Louis Golino has been a collector of American and world coins since childhood and has written about coins since 2009. In addition to writing about modern coins and other numismatic issues for Coin World, he writes a monthly column for The Numismatist magazine and has written for other coin publications. In 2017, for “Liberty Centennial Designs,” in Elemetal Direct, he was presented with the Numismatic Literary Guild's award for best article in a non-numismatic publication. He is also a founding member of the Modern Coin Forum.Visit one of our other blogs:
American Liberty medal set likely to sell out
The 2017 4-piece American Liberty silver medal set, launching at noon Oct. 19, at $199.95, mintage 50,000 and a household limit of 2 sets, is a likely sellout.
When the U.S. Mint launched the 225th Anniversary American Liberty silver Proof medal minted at Philadelphia, on June 14, I decided I’d rather wait for the forthcoming 4-piece medal set. That decision was based on pricing of the single medal at $60 vs. the set, which I figured would cost less than 4 single medals, and the fact that the set will have versions that are unique to it.
On October 19 at 12:00 noon, the Mint will launch the medal set, which as announced this week will cost $199.95 and include four medals with different finishes, including a Proof medal that carries the S Mint mark of San Francisco; a Reverse Proof medal that carries the P Mint mark of Philadelphia; an Uncirculated medal that carries the D Mint mark of Denver; and an Enhanced Uncirculated medal that carries the W Mint mark of West Point.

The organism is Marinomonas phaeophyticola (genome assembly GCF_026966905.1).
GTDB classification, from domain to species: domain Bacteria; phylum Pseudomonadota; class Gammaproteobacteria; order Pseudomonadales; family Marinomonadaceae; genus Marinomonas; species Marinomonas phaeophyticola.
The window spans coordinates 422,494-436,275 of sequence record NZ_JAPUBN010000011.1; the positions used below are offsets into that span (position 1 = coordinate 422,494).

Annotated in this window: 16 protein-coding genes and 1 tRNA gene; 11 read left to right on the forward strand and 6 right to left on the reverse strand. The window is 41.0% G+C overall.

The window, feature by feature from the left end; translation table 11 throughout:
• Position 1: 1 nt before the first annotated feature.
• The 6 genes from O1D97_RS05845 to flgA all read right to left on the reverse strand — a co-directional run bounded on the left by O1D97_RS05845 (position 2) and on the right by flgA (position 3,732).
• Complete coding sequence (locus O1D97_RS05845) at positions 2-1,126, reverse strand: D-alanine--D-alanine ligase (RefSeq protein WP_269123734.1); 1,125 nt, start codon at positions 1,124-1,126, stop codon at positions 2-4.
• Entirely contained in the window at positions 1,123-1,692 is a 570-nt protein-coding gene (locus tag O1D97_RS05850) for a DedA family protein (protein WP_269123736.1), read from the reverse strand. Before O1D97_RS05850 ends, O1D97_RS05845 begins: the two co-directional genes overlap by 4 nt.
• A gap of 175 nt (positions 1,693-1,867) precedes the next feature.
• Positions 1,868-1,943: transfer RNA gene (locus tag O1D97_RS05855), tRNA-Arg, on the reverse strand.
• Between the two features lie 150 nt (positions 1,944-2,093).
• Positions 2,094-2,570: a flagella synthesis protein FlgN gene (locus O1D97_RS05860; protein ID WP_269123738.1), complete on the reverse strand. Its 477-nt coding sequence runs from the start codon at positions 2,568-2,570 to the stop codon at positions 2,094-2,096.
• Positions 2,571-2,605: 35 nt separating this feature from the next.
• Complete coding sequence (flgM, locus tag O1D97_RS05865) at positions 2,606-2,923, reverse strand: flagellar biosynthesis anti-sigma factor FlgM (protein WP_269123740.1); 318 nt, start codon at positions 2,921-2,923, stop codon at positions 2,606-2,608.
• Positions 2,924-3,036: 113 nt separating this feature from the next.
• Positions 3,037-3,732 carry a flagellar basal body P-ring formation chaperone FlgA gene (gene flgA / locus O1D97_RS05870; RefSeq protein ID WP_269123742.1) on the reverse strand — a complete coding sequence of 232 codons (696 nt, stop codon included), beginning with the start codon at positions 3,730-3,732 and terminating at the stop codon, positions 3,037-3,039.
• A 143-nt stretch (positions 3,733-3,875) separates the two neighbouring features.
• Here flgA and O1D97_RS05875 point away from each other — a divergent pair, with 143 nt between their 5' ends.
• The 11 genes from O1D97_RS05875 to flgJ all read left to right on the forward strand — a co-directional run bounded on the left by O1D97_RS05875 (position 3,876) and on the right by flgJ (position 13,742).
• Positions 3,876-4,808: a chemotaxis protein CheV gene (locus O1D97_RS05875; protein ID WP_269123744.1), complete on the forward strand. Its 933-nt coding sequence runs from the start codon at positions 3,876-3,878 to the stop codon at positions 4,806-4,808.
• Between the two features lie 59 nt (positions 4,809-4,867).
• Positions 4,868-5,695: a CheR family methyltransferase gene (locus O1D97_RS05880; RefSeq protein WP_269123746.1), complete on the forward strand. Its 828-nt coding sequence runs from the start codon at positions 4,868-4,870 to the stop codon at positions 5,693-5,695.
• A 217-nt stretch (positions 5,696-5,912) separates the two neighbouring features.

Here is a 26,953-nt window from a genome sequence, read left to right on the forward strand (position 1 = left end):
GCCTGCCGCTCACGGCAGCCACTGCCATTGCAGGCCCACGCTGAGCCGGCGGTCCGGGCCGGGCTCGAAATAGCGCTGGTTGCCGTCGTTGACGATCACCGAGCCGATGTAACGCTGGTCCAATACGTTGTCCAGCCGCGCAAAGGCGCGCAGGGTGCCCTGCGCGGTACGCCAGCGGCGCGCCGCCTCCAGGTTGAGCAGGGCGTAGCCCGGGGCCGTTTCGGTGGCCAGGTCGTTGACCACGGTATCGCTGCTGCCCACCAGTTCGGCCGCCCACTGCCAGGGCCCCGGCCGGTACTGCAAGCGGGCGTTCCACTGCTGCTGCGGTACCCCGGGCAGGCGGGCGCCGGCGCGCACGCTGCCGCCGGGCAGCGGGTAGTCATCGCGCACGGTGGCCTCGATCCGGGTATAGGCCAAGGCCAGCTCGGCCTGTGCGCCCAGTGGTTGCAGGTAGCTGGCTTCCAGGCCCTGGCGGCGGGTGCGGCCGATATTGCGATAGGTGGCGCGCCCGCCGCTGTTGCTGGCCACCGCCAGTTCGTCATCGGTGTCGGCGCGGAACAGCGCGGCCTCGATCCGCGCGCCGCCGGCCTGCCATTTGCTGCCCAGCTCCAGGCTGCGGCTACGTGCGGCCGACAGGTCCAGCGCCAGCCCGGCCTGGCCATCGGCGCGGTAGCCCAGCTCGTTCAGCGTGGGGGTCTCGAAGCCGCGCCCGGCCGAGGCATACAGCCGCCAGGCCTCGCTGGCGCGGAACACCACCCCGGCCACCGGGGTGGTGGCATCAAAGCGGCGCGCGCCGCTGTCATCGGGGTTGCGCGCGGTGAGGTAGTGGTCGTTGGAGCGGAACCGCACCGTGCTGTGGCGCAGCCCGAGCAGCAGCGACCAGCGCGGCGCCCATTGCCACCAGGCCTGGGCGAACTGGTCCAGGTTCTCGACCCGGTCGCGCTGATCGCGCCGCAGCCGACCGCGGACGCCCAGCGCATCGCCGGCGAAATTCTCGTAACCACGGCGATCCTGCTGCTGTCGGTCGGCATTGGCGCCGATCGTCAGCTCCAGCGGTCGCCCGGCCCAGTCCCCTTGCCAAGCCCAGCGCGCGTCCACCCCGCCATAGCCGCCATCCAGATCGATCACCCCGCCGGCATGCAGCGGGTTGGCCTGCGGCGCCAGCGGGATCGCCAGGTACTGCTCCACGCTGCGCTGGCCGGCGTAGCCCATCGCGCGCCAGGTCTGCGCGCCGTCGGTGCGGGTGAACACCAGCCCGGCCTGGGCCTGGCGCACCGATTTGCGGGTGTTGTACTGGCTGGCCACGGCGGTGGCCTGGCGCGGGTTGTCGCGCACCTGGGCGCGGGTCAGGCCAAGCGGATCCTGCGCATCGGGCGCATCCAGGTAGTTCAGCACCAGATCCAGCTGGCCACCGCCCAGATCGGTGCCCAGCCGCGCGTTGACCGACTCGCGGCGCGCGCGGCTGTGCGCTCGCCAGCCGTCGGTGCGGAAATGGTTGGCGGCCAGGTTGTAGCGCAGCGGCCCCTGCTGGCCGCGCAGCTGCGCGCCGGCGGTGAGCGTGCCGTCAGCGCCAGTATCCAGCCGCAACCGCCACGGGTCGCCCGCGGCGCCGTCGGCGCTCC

Then the Mint announced yesterday that the set will have a mintage limit of 50,000 units and a household limit of 2 sets. I was previously planning to get one set for my collection, assuming the set would have an unlimited mintage, but the news about these limits is a game changer. I will now plan to order a second set.
I suspect it will either sell out on the first day or soon after that.
I also look forward to seeing the black presentation case the set will be housed in. I increasingly believe that how one houses one’s coins and medals is essential to enjoying them.
Sales of the single medal reached 44,431 as of Sept. 10, and many collectors clearly like the Liberty medal, despite what the naysayers said about it, such as that the stars are too big, the model looks angry, etc.
Moreover, it is encouraging that despite all the initial criticism of the 2015 and 2017 American Liberty designs, the first to depict Lady Liberty in a non-traditional manner, sales of both silver medals and gold coins have been strong, although the 2017 gold coin (at 24,555 sold so far) is lagging compared to the 2015 issue, which sold out of 50,000 pieces.
Collectors of modern U.S. coins often say they are not big fans of modern medals and that they have a strong preference for coins, but their views on medals seem to be evolving given the performance of the American Liberty series.
And though it might be heresy to some traditionalists who still want to see classic Liberty images as often as possible, it also appears that collectors have warmed to modern depictions of an American Lady Liberty.